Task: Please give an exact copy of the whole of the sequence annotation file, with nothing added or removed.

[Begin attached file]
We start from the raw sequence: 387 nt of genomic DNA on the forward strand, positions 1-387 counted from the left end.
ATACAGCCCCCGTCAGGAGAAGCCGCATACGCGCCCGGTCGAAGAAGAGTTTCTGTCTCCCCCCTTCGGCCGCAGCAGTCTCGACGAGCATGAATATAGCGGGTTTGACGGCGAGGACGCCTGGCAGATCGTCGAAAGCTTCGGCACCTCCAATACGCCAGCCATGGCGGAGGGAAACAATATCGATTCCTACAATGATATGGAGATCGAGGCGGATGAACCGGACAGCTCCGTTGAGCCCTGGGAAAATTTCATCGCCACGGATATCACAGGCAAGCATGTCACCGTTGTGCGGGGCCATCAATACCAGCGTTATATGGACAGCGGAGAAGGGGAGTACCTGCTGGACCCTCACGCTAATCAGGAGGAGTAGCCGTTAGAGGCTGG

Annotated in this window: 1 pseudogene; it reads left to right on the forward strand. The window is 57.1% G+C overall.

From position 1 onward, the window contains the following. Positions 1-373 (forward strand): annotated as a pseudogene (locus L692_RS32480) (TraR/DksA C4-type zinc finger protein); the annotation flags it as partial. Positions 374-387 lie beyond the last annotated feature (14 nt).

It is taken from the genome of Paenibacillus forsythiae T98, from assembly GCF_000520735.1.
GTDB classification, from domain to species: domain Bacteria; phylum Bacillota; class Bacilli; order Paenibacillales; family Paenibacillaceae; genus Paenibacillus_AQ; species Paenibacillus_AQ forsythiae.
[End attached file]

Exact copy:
We start from the raw sequence: 387 nt of genomic DNA on the forward strand, positions 1-387 counted from the left end.
ATACAGCCCCCGTCAGGAGAAGCCGCATACGCGCCCGGTCGAAGAAGAGTTTCTGTCTCCCCCCTTCGGCCGCAGCAGTCTCGACGAGCATGAATATAGCGGGTTTGACGGCGAGGACGCCTGGCAGATCGTCGAAAGCTTCGGCACCTCCAATACGCCAGCCATGGCGGAGGGAAACAATATCGATTCCTACAATGATATGGAGATCGAGGCGGATGAACCGGACAGCTCCGTTGAGCCCTGGGAAAATTTCATCGCCACGGATATCACAGGCAAGCATGTCACCGTTGTGCGGGGCCATCAATACCAGCGTTATATGGACAGCGGAGAAGGGGAGTACCTGCTGGACCCTCACGCTAATCAGGAGGAGTAGCCGTTAGAGGCTGG

Annotated in this window: 1 pseudogene; it reads left to right on the forward strand. The window is 57.1% G+C overall.

From position 1 onward, the window contains the following. Positions 1-373 (forward strand): annotated as a pseudogene (locus L692_RS32480) (TraR/DksA C4-type zinc finger protein); the annotation flags it as partial. Positions 374-387 lie beyond the last annotated feature (14 nt).

It is taken from the genome of Paenibacillus forsythiae T98, from assembly GCF_000520735.1.
GTDB classification, from domain to species: domain Bacteria; phylum Bacillota; class Bacilli; order Paenibacillales; family Paenibacillaceae; genus Paenibacillus_AQ; species Paenibacillus_AQ forsythiae.